Spitballing Urban Fantasy Ideas

So I was writing a different post and realized I really, really want to jump into a new campaign because the current one is getting into emotional territory that I just don’t want to play because it strikes uncomfortably near the recent family drama.  So what does that mean for the next game?

The genres we’ve played least in the last thirteen or so years of duet gaming are modern urban fantasy/paranormal romance and science fiction.  Since I don’t think I can talk Robin into playing a Star Trek game, the urban fantasy setting seems the best choice.  The question then becomes one of how I want to handle this modern setting.

Do I want it to be modern “modern?”  It’s tempting to set the game back in the ‘90s as an excuse to listen to old grunge rock CDs for background music; it also cuts down on the presence of cell phones and internet searches.  Frankly, I’ve got a pretty contentious relationship with the millennial generation, so playing again in that brief, shining moment when Generation X mattered would be a bittersweet joy.  I’ll really have to consider it.

(Of course, I could always have the central characters be the same age as me and Robin and just be in better shape than we are.  I was born the same year as Neil Patrick Harris and Rose McGowan, so I know it’s possible to stay trim at my age – it’s my fault I’m a chubby neckbeard, not 1973’s.)  

The more important question, of course, is how magic works in this world.  What kind of magical folk hide in the corners of the world?  Is it the old World of Darkness, with fairies, vampires, werewolves, and wizards all having their own distinct spheres of influence and independent systems of magic (heck, they practically had their own distinct cosmologies)?  Is it “Lost Girl,” where everything – including liches and vampires – is a fairy?  What to do, what to do…

I know it won’t be “Supernatural” or “Buffy the Vampire Slayer” with a more-or-less normal human trying to exterminate the weird things in the world.  There might be monster fighting (I know there will be) but that will be a matter of policing the border between humanity and the weird – not that I necessarily see the heroine as the Anita Blake or Harry Dresden cop/detective type.  Perhaps an ambassador or negotiator?  Someone whose purpose is to attempt to resolve situations through negotiation and understanding instead of violence but who can – like Roger Smith – kick ass when needed?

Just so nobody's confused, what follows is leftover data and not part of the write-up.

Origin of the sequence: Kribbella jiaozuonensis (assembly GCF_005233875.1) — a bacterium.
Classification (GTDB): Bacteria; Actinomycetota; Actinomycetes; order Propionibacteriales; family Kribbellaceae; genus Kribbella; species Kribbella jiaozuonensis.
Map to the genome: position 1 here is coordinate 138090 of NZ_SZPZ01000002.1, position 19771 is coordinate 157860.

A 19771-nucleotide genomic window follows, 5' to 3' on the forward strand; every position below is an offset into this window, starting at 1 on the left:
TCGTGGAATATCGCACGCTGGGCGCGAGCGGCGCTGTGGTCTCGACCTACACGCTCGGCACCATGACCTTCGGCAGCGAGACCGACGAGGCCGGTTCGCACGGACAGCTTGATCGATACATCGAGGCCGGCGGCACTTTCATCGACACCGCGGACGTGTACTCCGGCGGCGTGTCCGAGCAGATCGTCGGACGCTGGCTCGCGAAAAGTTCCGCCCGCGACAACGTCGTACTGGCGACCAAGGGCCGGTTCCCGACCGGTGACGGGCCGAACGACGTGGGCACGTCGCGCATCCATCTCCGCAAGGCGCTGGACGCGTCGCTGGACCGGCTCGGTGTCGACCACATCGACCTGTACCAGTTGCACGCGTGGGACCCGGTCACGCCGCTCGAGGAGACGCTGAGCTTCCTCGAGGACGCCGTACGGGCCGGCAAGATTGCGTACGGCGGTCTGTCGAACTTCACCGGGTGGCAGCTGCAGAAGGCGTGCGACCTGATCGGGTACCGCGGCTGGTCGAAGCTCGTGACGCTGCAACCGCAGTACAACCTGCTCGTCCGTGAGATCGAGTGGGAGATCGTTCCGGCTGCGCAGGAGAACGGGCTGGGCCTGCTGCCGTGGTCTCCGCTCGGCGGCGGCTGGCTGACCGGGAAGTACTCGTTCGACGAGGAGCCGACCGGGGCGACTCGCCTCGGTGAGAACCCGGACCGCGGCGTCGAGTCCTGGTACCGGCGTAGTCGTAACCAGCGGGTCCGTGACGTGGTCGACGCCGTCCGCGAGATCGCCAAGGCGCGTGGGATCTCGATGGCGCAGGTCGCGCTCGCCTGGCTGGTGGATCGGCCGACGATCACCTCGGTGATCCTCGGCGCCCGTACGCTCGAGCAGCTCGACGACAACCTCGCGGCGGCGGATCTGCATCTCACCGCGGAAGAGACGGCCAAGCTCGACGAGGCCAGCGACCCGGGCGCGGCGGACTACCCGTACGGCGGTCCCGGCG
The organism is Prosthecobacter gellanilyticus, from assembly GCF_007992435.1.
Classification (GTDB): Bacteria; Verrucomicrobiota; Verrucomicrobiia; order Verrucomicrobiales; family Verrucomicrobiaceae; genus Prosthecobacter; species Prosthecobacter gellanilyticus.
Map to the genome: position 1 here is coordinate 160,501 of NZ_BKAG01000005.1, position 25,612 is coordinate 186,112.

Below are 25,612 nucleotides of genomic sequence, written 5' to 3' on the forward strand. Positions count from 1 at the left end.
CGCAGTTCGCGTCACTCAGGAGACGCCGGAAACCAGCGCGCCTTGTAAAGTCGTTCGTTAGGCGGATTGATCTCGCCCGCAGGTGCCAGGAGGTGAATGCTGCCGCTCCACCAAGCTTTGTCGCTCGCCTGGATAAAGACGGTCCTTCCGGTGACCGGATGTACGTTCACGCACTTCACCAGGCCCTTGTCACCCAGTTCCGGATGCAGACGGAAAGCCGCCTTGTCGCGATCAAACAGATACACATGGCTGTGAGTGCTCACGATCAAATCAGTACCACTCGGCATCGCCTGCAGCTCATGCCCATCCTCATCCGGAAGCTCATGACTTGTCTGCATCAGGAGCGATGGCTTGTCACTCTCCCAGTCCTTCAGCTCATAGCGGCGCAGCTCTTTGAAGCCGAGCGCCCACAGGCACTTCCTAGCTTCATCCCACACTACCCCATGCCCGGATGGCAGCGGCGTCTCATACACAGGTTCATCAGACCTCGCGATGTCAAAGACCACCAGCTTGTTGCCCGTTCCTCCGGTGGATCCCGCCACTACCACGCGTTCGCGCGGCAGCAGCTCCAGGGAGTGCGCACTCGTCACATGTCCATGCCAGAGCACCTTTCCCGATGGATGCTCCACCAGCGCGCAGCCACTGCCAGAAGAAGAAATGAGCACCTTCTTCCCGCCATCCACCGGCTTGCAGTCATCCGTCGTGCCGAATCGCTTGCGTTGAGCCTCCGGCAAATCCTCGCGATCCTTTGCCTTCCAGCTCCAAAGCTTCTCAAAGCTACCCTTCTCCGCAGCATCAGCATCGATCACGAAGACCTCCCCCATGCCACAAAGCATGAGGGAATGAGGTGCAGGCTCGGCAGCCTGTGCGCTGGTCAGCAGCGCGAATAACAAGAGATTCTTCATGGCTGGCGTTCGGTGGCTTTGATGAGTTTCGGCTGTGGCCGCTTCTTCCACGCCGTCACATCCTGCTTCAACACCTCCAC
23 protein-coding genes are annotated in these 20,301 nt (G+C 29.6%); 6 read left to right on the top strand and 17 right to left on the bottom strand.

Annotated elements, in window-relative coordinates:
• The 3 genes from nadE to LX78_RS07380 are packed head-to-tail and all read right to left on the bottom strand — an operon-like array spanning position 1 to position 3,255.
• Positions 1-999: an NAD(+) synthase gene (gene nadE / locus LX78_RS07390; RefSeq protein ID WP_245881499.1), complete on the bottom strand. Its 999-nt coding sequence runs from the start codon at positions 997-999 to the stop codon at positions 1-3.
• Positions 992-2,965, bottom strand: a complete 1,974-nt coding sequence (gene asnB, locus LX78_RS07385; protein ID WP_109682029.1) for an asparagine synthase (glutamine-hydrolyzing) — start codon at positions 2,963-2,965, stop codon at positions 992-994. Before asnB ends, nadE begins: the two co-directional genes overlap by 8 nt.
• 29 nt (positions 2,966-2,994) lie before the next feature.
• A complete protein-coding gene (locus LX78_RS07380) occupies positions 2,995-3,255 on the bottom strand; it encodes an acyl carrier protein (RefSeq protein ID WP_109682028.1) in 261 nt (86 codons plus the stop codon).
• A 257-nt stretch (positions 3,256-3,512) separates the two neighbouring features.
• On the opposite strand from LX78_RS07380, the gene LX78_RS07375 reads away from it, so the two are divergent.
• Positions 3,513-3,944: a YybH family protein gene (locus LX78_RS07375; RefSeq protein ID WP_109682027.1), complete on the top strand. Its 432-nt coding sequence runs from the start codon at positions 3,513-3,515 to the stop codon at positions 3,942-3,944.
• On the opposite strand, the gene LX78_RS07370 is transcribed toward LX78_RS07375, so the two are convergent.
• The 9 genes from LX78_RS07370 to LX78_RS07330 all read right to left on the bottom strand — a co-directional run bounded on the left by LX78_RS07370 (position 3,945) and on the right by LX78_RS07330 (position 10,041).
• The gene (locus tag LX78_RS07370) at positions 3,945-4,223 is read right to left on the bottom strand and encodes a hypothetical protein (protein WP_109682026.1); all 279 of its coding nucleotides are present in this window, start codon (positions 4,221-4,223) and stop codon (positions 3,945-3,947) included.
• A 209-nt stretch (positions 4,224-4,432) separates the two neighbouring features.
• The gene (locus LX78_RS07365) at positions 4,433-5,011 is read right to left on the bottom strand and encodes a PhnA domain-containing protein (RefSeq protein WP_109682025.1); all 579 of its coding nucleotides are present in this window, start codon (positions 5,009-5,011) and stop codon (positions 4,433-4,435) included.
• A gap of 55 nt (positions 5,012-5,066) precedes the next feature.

(Obviously, I can’t dictate the character to Robin – that’s a surefire way to lose her interest -- but I can spitball ideas to help her find a hook.) 

If we go that direction, then it seems logical to go with the heroine being something that can walk the fine line between factions, something that is defined by insight and cleverness rather than violence.  The creatures that come to mind are angels (but not the “Supernatural” type), fairies, gods, kitsune, and wizards.  Vampires and werebeasts lend themselves far more to violence as the first solution, and I’m not sure Robin wants to play something that literally eats people anyway (with the possible exception of a werecat).

Or, just to go way out on a tangent here, what about a kuei-jin sufficiently advanced along her dharma to feed from breath instead of blood or flesh?  That suggests an Asian setting, but Japanophilia is a shared interest that Robin and I have from way back.  The kuei-jin mix the civility of vampires, the mysticism of the changing breeds, and the otherworldliness of changelings in a kinky, anime-flavored package.  Plus it’s an excuse to listen to Yoko Kanno… and to finally use a system and setting I’ve invested a lot of money in and never actually played.

Looking at the paragraphs above, it looks like I am already pretty set on a World of Darkness-type setting, if not the OWoD itself.  That makes it pretty tempting to just toss FAE aside and use the actual Storyteller System.  I wouldn’t feel as bad about that as I did about ditching Honor + Intrigue because I am a jackass and didn’t pay anything for FAE.  Of course, Kindred of the East is notoriously complex and I try not to do that sort of thing anymore. 



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